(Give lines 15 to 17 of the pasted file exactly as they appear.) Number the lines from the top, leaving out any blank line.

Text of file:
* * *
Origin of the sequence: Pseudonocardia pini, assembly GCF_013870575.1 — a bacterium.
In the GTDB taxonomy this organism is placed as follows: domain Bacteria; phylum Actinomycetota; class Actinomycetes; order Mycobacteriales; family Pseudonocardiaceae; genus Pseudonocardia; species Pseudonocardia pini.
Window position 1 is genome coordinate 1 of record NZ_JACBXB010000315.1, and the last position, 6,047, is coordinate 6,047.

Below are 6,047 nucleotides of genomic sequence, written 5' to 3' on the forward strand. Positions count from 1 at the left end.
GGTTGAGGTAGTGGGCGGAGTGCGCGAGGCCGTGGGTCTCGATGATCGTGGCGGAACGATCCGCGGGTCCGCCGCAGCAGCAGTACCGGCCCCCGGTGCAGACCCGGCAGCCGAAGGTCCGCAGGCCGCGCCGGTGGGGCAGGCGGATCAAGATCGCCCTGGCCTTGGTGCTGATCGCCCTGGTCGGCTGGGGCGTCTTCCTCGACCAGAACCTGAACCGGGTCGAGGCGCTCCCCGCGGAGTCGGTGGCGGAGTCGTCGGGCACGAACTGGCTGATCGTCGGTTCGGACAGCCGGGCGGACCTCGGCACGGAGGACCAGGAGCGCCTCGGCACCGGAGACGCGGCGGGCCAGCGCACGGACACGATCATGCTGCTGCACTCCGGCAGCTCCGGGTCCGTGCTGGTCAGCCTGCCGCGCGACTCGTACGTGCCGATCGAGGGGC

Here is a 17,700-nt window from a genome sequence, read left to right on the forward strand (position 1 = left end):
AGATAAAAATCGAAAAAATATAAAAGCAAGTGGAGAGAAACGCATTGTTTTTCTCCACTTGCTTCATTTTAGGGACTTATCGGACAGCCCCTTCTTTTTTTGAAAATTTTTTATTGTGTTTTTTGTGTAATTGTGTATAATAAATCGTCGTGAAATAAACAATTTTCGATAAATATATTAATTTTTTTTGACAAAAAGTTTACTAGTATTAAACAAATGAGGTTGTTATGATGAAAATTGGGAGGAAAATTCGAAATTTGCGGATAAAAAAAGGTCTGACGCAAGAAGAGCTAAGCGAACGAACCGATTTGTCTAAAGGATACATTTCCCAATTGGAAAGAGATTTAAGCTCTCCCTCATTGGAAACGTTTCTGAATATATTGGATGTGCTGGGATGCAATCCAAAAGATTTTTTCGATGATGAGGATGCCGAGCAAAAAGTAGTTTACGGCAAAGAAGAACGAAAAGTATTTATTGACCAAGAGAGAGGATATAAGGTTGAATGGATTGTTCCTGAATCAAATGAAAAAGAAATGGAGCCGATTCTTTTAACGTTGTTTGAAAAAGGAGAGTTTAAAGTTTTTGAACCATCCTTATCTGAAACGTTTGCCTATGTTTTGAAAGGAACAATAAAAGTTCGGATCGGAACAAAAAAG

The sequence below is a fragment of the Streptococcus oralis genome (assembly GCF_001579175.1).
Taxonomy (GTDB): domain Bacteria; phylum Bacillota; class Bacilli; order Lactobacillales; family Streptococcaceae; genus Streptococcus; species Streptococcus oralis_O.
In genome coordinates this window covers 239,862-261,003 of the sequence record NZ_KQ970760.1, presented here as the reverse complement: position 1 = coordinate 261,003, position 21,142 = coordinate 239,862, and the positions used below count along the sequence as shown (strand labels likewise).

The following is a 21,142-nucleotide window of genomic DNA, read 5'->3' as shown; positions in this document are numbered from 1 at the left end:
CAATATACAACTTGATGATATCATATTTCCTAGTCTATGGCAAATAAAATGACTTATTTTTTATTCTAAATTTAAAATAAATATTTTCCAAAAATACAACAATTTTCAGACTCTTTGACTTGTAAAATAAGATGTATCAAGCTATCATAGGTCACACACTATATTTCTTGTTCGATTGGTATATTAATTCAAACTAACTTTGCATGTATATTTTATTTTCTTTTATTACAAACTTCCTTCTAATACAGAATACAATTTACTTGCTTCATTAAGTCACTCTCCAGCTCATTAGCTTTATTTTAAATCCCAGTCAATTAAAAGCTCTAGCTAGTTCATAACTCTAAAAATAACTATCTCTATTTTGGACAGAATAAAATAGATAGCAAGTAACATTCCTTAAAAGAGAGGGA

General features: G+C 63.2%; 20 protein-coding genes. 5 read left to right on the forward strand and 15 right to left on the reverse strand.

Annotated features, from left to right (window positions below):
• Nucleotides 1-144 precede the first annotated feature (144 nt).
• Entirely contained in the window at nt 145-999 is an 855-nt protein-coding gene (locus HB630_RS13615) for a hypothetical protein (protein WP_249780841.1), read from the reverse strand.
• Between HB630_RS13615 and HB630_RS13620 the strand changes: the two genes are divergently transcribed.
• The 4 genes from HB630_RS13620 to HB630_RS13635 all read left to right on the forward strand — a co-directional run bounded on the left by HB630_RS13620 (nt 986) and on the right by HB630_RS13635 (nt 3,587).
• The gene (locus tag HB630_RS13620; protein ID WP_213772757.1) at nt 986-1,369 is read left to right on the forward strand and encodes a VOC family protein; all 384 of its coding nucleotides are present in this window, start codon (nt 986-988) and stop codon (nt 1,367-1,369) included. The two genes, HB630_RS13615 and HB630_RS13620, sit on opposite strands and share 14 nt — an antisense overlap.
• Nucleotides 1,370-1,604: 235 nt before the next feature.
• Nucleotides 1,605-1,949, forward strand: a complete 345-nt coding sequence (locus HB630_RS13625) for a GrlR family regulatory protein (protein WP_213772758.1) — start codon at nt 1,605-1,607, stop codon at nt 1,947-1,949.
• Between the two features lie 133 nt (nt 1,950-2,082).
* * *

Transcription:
• Nucleotides 1-144 precede the first annotated feature (144 nt).
• Entirely contained in the window at nt 145-999 is an 855-nt protein-coding gene (locus HB630_RS13615) for a hypothetical protein (protein WP_249780841.1), read from the reverse strand.
• Between HB630_RS13615 and HB630_RS13620 the strand changes: the two genes are divergently transcribed.